Tackling Match Fixing

2016 had barely begun before the issue of sporting integrity once again came under the spotlight. This time the light dimmed upon tennis, as news broke earlier this month of a large group of repeat offenders involved in suspicious betting patterns. Tennis Ireland CEO Des Allen has been quick to express his confidence of Irish player’s innocence.

The fixation of sport enthusiasts on their chosen source of entertainment is driven largely by one universal sporting element; the unpredictability of the game. Throngs in their hundreds line the golf course monthly, thousands fill stadiums weekly, and millions view sport  daily; fascination is maintained by the ever present reality that one cannot guarantee what the outcome of the sporting event will be.

But, what if this unpredictability, the foundation upon which sport’s beauty lies, is removed? Rumours of match-fixing have unfortunately become a scandal that echoes news bulletins with a worrying sense of familiarity.

Emerging sporting scandals have brought stories from leading European football nations, Indian cricket, US basketball, and more. Irish sport, unfortunately, has not remained untouched.

One Irish sport in particular, which has regained its popularity of late, is soccer, thanks to qualification by Martin O’Neill’s side for the 2016 European Championships. Soccer enthusiasts would hope that this reignited interest will filter through the national leagues in Ireland.

The highest level of soccer available to view in Ireland is, for men’s soccer, the Airtricity League, and for women’s soccer, the Continental Tyres Women’s National League. The latter is yet too new to allow for bets to be placed, however the Airtricity League provides numerous options for gambling interaction. Despite shortfalls in attendance at Airtricity League matches, allegations of match fixing in recent years within the league have highlighted the fact that lack of spectatorship does not equal lack of match fixing potential.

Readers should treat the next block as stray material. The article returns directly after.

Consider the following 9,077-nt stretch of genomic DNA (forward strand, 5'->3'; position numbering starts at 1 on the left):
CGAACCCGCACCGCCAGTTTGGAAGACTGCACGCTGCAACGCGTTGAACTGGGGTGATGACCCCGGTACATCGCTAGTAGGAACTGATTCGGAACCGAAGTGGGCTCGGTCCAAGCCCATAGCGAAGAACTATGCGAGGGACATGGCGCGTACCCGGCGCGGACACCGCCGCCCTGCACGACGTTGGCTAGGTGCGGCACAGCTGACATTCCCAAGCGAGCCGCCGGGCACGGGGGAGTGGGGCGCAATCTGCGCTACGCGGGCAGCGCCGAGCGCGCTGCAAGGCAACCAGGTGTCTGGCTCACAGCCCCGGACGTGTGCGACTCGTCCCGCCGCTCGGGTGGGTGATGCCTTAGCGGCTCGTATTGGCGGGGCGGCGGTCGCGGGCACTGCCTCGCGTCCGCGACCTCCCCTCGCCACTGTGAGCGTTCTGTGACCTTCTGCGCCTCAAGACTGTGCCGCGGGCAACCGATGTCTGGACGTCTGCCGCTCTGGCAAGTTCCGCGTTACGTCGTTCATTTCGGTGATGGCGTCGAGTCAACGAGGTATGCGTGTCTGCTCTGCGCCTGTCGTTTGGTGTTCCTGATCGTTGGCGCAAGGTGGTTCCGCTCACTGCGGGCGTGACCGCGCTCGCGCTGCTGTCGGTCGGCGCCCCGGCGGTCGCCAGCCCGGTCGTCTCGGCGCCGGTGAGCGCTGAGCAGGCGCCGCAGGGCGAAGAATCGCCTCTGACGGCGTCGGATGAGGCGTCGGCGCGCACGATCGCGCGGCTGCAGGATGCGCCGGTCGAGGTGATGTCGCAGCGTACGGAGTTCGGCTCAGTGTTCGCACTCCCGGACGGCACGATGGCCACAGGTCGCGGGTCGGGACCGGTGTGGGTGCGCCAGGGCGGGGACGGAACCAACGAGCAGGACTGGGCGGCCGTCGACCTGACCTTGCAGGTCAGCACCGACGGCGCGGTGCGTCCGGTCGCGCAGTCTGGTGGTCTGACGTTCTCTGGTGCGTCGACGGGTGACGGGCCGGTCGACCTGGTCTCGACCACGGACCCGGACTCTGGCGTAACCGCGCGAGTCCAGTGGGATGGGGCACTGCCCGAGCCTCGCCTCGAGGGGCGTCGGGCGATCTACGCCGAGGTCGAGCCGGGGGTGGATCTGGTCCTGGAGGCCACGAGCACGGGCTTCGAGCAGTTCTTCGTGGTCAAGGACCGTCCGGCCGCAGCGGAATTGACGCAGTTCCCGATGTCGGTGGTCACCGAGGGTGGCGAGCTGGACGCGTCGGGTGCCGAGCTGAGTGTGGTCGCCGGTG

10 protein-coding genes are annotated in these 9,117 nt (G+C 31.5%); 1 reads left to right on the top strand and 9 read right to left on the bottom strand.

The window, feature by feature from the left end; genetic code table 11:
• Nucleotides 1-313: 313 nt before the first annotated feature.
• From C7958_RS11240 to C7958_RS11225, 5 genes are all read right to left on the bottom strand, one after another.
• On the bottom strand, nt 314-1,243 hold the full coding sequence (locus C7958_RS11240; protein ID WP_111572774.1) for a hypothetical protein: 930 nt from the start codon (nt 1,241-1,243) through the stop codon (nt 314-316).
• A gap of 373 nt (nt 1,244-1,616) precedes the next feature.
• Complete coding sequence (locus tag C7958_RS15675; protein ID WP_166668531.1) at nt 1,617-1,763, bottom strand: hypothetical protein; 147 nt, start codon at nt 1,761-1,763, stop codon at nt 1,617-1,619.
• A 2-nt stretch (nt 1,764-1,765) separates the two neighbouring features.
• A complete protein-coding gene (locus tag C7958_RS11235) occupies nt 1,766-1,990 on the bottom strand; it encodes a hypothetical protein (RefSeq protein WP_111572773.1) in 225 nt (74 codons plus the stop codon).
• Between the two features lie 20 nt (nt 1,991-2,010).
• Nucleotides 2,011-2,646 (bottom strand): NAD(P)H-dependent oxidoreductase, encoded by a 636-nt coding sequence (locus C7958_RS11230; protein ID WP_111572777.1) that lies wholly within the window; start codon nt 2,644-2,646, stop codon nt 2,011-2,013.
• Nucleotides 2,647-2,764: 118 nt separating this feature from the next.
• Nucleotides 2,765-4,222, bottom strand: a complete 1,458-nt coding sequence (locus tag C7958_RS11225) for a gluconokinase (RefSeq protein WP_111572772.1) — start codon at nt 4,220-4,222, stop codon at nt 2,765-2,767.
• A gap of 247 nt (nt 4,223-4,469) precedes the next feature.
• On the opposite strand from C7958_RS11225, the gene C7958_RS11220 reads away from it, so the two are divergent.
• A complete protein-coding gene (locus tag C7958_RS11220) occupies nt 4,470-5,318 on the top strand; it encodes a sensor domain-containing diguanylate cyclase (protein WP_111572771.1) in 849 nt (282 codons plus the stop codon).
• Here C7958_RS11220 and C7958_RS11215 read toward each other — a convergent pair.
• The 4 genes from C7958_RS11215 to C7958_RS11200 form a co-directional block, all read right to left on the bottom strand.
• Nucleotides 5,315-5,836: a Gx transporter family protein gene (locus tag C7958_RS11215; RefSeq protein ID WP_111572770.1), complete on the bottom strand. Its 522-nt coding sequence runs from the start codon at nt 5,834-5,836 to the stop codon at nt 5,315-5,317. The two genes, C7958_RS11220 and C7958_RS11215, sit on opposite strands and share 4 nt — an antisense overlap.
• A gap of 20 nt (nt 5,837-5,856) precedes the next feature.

Murmurs of match-fixing within Irish soccer simmered in 2011 and 2012. A fourth round FAI Cup tie in 2011 caused concern when non-league side Sheriff Youth Club beat Shelbourne Football Club by three goals to two, after trailing by two goals. Irregular betting patterns showed a large number of bets being placed on the non-league side to win. In 2012, the Airtricity League contacted UEFA to communicate a concern of irregular betting patterns involving the probability of a penalty being awarded in a league match. The subsequent signal of a penalty to Monaghan United at Tolka Park sparked alert. In 2013, a Longford Town player was suspended amidst match-fixing allegations.

That same year, UK investigations into their lower division football leagues removed any notion of Irish invincibility to sporting financial malpractice. Investigations revealed that Ireland was amongst a list of countries that the group in question regularly targeted. Such revelations sparked emergency talks between the FAI and government ministers, as the NGB sought to guarantee Irish football’s safety.